You (Indiego)go, Michael Thomas Ford!

So, my friend Michael Thomas Ford, author of such books as Jane Bites Back and Z and What We Remember, among dozens of others (literally dozens—the man is prolific), has written a new novel called Lily. You won’t be able to find it in the stores, though. Michael’s going a somewhat unconventional route that’s becoming more common: funding the publication of the novel via an Indiegogo campaign. He’s got two days to go, and he only has about $150 more to raise. I think he’s going to make it, but just to make sure, bop on over and check it out, and then come back, because I’m pondering things.

Back? Right, then. I think it’s interesting that a successful writer (I hear you scoffing, Ford—zip it) is choosing to go solo to publish a book. I hesitate to use the phrase “self-publishing” because, even after the writer who made millions self-pubbing on Amazon (for the life of me, I can’t remember her name and I’m a bit too lazy to go look it up; besides, I’m trying to stay on a roll) and the dramatic increase in self-published titles over the past several years, it still carries a stigma. I don’t think that stigma is always deserved—bad books can be put out by a big publisher as easily as by the author.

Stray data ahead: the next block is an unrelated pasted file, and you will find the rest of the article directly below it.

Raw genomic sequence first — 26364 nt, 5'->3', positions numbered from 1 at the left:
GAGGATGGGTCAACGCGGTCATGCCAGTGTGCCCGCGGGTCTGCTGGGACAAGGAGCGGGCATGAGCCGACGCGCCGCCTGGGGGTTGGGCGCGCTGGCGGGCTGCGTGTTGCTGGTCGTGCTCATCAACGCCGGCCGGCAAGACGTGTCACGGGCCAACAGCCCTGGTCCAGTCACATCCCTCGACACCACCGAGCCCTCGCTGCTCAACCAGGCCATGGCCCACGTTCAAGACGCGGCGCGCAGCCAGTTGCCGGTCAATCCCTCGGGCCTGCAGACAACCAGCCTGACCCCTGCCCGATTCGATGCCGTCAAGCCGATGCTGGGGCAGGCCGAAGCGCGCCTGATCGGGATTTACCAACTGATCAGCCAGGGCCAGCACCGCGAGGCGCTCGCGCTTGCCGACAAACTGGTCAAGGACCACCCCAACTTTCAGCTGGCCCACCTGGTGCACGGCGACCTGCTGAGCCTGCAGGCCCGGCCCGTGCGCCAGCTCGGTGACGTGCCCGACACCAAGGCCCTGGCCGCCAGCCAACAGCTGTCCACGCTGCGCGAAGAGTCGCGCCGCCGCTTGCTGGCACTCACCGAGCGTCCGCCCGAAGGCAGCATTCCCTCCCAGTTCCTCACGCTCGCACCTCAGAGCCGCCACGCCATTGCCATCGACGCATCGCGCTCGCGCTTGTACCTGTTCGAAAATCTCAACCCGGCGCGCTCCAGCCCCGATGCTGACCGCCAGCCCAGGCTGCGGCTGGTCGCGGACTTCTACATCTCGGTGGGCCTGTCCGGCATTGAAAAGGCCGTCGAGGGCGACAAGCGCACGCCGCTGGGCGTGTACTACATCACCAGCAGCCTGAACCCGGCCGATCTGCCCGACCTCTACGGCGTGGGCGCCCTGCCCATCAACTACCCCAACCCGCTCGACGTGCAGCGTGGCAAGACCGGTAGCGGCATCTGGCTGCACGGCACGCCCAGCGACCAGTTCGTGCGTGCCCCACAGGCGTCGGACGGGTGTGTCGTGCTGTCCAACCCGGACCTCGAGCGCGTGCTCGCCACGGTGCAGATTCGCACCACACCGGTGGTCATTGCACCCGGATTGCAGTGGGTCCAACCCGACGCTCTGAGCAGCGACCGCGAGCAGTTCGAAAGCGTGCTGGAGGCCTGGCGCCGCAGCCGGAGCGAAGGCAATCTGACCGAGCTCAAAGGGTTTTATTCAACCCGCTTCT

Ah: Amanda Hocking. I just remembered what her name was.

Most Indiegogo or Kickstarter book campaigns that I’ve seen (and I readily admit here, I am not an expert on any of this; I’m just a guy with a keyboard and a propensity to procrastinate) have given away a copy of the book along with some collateral giveaways. What’s unique here is that this is the only way to get a copy of the first edition of Lily. Will it get a second edition via a mainstream publisher afterwards? Who knows? So that’s why this piqued my interest. Well, that and the fact that it’s a book by Ford and I like to support people I like.

I don’t have to tell you that the publishing industry is evolving. (And if I do, then where ya been, Rip Van Winkle?) As Ford says on his campaign page, “the publishing world has changed in dramatic ways over the past few years. The old model isn’t working terribly well for most of us, and I believe it’s time to explore other avenues for getting our work into the world.”

Would I ever do this? I don’t know. Right now I don’t think I have enough of a following to make a success of something like this. But I’m not saying no.

What about you? Have you self-published anything? How did it go? How many copies did you sell?

(Ooh! Someone else just funded him! Now he’s only about $100 away!)